The Private eye
Graphic Novel - 2015 Adult Graphic Novel / Vaughan, Brian, Adult Book / Comics & Graphic Novels / Science Fiction / Vaughan, Brian K None on shelf No requests on this item
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|Location||Call Number||Branch||Item Status|
|Malletts Adult Books||Adult Graphic Novel / Vaughan, Brian||Malletts Creek Branch||Due 07-05-2019|
|Pittsfield Adult||Adult Graphic Novel / Vaughan, Brian||Pittsfield Branch||Due 07-23-2019|
|Traverwood Adult||Adult Graphic Novel / Vaughan, Brian||Traverwood Branch||Due 07-17-2019|
|Westgate Adult Books||Adult Book / Comics & Graphic Novels / Science Fiction / Vaughan, Brian K||Westgate Branch||Due 07-02-2019|
Back cover : "The cloudburst edition".
Digital web comic compiled. "A detective story set in 2076, when everyone in the United States has a secret identity."--Publisher's website. Contains 10 issues plus a "Making of" special.
REVIEWS & SUMMARIESLibrary Journal Review
Publishers Weekly Review
Summary / Annotation
Topical future noir story about privacy concerns.
submitted by eknapp on May 13, 2016, 4:45pm
Gotta hand it to Vaughan, he does not think small. In Y: The Last Man, he explored sexism, patriarchy and sudden depopulation in a postapoc man-free world. The insane epic Saga lets him shine the light on war and racism while pitting magic against science in a galaxy- and civilizations-spanning conflict. Here in The Private Eye, Vaughan tackles privacy-vs-security concerns in a tricentennial America that has no internet, no smartphones or other devices (but does have flying cars and hologram projectors, oddly enough).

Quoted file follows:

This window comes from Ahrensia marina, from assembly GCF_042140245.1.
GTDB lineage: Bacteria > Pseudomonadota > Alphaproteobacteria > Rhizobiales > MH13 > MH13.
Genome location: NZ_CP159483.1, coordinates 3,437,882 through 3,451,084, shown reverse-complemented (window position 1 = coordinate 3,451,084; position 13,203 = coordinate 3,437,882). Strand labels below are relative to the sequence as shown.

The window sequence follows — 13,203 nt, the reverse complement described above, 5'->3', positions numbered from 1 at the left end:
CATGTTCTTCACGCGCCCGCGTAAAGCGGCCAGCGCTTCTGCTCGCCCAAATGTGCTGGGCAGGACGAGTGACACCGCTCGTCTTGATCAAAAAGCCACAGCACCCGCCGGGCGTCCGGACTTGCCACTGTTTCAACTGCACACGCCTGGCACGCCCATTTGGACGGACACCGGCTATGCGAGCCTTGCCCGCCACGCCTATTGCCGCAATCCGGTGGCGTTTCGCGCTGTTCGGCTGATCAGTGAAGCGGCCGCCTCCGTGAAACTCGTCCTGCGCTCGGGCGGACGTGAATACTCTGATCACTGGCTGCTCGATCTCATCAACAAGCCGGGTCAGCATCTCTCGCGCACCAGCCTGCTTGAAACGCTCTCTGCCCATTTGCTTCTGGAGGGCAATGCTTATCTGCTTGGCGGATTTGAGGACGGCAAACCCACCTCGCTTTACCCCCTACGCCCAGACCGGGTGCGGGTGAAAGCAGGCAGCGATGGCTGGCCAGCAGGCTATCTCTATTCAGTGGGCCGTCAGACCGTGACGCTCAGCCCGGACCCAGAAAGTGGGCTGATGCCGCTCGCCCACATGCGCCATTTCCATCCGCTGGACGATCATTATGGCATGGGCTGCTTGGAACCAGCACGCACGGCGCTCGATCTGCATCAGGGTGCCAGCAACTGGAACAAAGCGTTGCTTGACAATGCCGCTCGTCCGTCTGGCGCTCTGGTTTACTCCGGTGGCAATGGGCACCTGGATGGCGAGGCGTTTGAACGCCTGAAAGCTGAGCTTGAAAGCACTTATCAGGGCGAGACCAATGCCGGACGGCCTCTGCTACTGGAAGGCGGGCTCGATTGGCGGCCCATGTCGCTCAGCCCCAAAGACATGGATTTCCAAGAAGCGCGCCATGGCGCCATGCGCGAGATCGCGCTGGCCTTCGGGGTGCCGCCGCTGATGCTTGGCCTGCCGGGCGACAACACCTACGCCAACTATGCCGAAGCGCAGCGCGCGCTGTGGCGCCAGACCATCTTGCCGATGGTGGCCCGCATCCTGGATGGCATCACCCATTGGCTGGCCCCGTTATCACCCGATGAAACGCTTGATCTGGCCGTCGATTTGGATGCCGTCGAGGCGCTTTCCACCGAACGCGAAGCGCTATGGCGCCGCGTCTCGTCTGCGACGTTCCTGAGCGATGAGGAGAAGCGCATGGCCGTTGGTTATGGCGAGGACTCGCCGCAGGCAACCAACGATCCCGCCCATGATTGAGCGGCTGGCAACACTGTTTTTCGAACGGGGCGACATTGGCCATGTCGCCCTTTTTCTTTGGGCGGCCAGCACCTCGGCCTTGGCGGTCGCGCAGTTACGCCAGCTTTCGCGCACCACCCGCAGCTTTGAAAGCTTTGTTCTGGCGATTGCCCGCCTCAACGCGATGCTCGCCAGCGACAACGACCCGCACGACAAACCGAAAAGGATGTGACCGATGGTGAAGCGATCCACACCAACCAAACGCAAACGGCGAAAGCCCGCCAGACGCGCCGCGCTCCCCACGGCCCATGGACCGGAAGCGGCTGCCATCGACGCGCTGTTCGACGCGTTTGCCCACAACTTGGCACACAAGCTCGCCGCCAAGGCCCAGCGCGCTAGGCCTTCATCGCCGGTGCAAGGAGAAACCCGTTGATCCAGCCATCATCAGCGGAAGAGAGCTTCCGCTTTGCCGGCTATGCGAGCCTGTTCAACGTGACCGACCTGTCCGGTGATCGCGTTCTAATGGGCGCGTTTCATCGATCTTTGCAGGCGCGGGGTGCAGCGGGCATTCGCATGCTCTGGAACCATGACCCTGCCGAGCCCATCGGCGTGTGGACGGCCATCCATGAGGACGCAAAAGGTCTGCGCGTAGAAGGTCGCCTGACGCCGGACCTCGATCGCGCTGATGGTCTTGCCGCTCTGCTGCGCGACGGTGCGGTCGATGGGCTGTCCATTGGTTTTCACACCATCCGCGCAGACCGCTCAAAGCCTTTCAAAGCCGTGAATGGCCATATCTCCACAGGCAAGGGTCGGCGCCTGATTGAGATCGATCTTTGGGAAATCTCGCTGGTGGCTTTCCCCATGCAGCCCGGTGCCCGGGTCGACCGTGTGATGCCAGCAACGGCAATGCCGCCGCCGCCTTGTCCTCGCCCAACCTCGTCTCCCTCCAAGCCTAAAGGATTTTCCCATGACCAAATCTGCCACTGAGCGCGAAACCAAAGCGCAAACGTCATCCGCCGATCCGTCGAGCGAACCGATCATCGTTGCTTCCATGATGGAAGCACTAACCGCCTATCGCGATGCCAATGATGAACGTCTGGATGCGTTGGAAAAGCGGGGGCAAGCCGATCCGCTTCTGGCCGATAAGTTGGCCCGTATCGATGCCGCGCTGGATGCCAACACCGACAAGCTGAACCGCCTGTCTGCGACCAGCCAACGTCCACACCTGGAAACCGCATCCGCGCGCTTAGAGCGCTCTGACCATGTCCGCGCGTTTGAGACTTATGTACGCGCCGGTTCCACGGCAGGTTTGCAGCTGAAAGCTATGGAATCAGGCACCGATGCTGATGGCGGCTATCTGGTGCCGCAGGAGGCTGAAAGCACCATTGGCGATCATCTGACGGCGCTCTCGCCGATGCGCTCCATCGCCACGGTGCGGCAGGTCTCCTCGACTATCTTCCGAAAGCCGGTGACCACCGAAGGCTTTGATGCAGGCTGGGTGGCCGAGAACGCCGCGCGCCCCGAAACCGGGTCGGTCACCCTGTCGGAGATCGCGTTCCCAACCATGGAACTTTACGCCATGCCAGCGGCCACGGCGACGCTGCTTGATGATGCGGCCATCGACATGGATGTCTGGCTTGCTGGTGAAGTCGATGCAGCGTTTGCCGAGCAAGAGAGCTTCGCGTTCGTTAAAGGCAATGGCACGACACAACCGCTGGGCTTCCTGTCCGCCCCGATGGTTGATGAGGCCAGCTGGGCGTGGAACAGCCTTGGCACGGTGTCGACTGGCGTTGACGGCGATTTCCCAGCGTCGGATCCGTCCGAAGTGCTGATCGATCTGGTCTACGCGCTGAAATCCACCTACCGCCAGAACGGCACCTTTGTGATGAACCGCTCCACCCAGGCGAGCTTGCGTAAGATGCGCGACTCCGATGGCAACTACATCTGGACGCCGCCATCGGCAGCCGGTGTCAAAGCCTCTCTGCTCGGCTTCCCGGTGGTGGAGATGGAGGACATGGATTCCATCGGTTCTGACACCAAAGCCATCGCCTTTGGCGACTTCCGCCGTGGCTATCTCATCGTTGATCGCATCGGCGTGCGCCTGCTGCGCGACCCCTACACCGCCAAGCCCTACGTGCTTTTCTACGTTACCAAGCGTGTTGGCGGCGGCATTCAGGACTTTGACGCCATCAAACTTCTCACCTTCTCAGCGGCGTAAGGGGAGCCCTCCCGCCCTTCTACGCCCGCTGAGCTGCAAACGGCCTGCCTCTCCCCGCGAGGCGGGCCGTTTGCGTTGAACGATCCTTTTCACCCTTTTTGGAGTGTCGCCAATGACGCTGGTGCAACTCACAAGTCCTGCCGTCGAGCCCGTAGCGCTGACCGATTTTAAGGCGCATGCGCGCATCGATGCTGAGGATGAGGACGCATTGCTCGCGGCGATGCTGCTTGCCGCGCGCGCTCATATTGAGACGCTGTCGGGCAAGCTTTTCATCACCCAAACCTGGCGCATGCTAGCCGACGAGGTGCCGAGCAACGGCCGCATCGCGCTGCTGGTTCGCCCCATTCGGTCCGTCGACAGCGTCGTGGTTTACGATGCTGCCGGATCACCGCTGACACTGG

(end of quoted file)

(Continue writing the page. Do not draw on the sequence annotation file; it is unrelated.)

It's a future noir story, in spite of the bright colors. At some point in the past 'the Cloud' released everybody's private info to the public, destroying lives and public faith in connectivity. So the internet was disbanded. And decades later everybody wears costumes in public, rather pitifully parodying the anonymity of their former cyberspace lives. (Vaughan has a hell of a knack for world-building.)
Our hero is an illegal private investigator hired by a dangerous woman to solve her sister's murder. It pretty much follows the noir formula while guiding us through the author's weird vision of a high-tech but internet-free world. It has the odd effect of making the plot seem both totally off the wall and completely predictable.
I'm not a huge fan of the art, honestly. The characters all look like heroin addicts and the simple bright colors make me feel like I'm at a circus. But the abundance of closeups is fascinating: books, posters, eyes, mouths, masks...wounds... It draws focus to different aspects of the 'scene' and allows Vaughan to quickly introduce his characters (you learn a lot about PI by the books he's reading and the movie posters on his wall.)
Berkeley, CA : Image Comics, 
Year Published: 2015
Description: 1 volume (unpaged) : chiefly color illustrations ; 20 x 32 cm.
Format: Graphic Novel
Martín, Marcos (Artist),
Private investigators -- Fiction.
Detective and mystery fiction.